Julie A. McGinnity

15 Charles Plaza, Apt. 1203, Baltimore, MD 21201 ● (314) 610-7740

Before I stepped on stage to sing, I was excited to perform at the Columbia Celebrates Diversity Breakfast. I loved the new home I had found at the University of Missouri in Columbia, Missouri, and despite the early hour, I looked forward to meeting leaders in the community and sharing my talent with everyone. At the time, I studied vocal performance as a master's Student, so I believed singing the National Anthem would be easy and seamless.

I waited through the opening remarks off stage with Sarah, the woman from the planning committee who had oriented me to the stage area during the rehearsal. The night before at the casual run-through held by the committee, I had instructed Sarah politely: "Please don't grab me or my white cane. I would like to follow you up to where the microphone is, and then I will be fine. I'll meet you off stage when I'm done." She seemed agreeable then, but a moment later, I realized she did not listen to my requests for bodily autonomy. As I moved across the stage to take my place to sing, Sarah took my upper right arm and steered me towards the microphone. Reflexively, I pulled out of her grasp, and my pulse quickened a bit as it always does when someone grabs ahold of me without warning. As I neared the microphone, Sarah took my long white cane, as though I was a video game character she wanted to control with a joystick. When I felt the pressure on my cane, I stopped immediately and turned to her. Before I could convey my extreme discomfort, she indicated that I was at the microphone, and I gave up with a sigh. I had to focus and get through the performance.

As I made my way through the National Anthem, I attempted to block the trip on stage from my memory. I needed to stay calm. Forgetting the words to the National Anthem stands as one of the greatest fears of professional singers everywhere. But as I sang, Sarah hovered at my right shoulder, lingering like a parent waiting to cross the street with an unruly child in toe. Finally, I finished, rushing off stage before Sarah could catch me. Although I tried to enjoy the breakfast after I sang, I felt small and ashamed. The committee did not feature another disability-related item on the program, so I knew my performance was the example. I wondered if the flaws in that example would ever become apparent to the members of the audience and if they and the members of the planning committee would admit that they still have a lot to learn until they could really claim they celebrate disability as diversity.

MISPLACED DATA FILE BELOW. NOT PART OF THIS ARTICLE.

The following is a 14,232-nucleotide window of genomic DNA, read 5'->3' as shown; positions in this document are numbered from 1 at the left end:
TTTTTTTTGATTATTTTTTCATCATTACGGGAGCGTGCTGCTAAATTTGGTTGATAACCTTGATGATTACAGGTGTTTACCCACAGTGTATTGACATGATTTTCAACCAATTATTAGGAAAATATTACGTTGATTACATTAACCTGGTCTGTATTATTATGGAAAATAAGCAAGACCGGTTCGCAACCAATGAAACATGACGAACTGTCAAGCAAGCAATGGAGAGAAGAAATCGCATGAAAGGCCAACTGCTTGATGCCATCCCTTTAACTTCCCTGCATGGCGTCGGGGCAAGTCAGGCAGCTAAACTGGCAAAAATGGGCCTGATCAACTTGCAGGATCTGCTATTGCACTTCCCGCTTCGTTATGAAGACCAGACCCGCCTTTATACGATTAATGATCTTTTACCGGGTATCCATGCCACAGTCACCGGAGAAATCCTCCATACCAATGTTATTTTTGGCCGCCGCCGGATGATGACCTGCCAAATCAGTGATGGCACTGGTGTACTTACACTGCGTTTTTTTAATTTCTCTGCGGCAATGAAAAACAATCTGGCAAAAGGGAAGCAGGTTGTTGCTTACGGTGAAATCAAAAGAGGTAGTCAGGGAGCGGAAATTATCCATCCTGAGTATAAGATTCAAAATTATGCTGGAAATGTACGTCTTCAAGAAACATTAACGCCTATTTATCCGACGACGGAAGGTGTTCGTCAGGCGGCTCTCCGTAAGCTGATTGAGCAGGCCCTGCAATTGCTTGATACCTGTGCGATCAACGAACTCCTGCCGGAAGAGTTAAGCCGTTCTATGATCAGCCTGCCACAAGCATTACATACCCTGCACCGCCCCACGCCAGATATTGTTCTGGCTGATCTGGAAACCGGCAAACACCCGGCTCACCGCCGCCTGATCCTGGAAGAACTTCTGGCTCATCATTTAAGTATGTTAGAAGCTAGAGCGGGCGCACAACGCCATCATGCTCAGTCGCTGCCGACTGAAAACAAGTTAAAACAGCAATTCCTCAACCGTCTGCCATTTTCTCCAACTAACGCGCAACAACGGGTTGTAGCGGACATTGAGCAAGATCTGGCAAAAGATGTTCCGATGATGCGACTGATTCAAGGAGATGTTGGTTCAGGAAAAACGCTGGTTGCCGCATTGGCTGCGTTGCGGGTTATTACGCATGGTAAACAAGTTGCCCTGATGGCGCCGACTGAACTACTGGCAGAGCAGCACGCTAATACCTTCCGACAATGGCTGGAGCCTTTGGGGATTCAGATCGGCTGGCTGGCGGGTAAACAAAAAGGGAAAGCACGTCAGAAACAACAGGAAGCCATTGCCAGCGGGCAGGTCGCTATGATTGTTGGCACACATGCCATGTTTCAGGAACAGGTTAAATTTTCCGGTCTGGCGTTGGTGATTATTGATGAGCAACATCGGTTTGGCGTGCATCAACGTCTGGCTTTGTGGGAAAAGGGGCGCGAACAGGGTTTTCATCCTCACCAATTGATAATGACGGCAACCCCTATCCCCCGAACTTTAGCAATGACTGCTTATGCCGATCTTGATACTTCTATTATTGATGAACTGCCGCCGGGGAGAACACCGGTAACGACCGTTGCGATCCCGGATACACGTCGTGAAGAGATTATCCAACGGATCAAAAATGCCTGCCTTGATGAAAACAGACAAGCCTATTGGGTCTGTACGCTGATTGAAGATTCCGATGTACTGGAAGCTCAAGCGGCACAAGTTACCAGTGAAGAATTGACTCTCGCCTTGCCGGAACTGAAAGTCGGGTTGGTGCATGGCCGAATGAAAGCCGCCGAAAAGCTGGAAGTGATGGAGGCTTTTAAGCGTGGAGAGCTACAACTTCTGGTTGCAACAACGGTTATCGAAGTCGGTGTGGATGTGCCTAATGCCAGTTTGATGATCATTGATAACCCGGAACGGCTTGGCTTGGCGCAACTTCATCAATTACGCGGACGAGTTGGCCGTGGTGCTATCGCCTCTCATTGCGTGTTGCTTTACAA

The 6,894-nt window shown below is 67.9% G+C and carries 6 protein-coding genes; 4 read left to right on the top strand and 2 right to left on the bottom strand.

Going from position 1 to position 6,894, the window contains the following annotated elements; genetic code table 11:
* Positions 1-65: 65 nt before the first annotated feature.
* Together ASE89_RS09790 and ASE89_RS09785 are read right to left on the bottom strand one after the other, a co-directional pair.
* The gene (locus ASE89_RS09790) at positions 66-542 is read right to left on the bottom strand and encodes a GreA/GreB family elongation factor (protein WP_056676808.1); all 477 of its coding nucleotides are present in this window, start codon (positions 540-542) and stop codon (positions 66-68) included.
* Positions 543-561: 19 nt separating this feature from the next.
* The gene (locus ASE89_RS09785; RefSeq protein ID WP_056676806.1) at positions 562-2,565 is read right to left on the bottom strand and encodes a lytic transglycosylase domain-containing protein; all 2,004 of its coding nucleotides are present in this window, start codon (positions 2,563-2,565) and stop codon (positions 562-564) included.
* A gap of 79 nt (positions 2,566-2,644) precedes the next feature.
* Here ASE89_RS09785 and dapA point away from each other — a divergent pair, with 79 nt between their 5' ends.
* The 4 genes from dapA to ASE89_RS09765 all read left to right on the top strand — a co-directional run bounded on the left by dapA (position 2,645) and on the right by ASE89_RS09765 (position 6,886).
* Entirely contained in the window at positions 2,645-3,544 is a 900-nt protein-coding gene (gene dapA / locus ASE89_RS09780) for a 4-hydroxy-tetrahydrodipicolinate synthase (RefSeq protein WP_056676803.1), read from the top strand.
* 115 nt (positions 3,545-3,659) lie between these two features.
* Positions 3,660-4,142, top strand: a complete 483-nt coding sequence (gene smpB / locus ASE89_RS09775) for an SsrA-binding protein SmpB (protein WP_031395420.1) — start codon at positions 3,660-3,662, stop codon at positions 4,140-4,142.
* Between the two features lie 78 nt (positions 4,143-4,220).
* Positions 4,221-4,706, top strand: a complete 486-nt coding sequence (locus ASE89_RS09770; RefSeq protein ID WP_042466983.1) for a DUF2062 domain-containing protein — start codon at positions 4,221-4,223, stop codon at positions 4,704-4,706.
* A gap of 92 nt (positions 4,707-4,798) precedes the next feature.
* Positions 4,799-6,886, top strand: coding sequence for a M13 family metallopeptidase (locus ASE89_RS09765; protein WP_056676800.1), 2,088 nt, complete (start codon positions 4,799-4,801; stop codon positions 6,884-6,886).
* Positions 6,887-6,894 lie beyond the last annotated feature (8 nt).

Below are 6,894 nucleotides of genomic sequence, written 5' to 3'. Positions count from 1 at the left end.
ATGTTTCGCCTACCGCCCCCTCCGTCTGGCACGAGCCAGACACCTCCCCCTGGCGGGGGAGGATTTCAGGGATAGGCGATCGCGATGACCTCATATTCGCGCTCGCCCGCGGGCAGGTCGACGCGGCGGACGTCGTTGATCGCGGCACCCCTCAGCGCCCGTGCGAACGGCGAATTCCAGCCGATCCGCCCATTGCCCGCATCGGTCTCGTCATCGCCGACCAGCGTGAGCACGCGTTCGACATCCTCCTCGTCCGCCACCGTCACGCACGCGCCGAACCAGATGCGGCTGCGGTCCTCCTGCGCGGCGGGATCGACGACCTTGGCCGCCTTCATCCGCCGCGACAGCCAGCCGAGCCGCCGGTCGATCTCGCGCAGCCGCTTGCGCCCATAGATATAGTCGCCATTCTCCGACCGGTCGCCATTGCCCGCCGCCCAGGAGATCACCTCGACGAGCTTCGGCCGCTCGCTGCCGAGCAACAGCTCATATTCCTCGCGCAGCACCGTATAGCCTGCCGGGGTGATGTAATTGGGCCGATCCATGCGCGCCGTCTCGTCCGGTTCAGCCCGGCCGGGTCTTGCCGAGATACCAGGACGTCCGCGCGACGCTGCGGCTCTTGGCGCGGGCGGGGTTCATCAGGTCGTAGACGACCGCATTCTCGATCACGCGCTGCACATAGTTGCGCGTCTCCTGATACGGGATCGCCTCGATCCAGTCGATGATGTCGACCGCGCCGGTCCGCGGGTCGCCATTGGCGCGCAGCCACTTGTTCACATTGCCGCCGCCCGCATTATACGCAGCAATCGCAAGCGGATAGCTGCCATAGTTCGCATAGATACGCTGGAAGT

Over the next seven years, I have attempted to raise my voice and educate when disability was left out or disrespected in diversity and inclusion efforts. Two years later, I was asked to sing at the same diversity breakfast, and I clearly explained to a different set of committee members what had happened last time and how I would like to be treated respectfully as a blind person. They were receptive, and I had a positive experience singing in 2016. At a community meeting in 2018, I spoke up and asked how a housing organization that worked with underprivileged individuals in diverse populations would serve people with disabilities, and I was met with silence. Most recently, I took part in my university's implicit bias training during our 1L orientation week. Although the training included a few mentions of disability, the PowerPoints were full of images my screen reader could not read, and I was not provided with the files ahead of time so that I could convert them into an accessible format and follow them during the presentation. I raised this issue on chat over Zoom, where hundreds of my future classmates could see. Many of them joined in my call for greater accessibility of the training, and when the presenter failed to heed my request and describe the images on screen, they provided the necessary descriptions over chat. I was grateful for their support and intervention, but I wondered how an implicit bias training could be so explicitly inaccessible to a blind participant.

I chose to pursue a law degree so I could advocate for children and others who cannot speak for themselves. Before I started at the American University Washington College of Law, I worked at the National Federation of the Blind, an advocacy and civil rights organization led by the blind. I met numerous children whose schools overlooked them rather than giving them the tools they needed to succeed. Likewise, I assisted a number of adults and seniors who had recently lost their eyesight and needed mentors to help them acquire skills for living as blind people and advocating for themselves in their communities. In my work, I met so many blind and disabled people of all ages who were excluded from some of the most basic experiences of life: reading, employment, and even parenting children, all because someone in power would not raise their expectations of people with disabilities and do their research.

Diversity and inclusion is a process, not a product. We can celebrate diversity like the city of Columbia, Missouri, with breakfasts and events, but the true progress occurs when we embrace diversity by learning inclusion. I have been in positions to educate employers, professors, and university administrations on disability inclusion firsthand, and the process works for me when those in power listen with an open mind and respect me as a colleague or student. As I finish my second semester of law school, I continue to speak out against accessibility barriers at my university and dispel misconceptions about people with disabilities in class.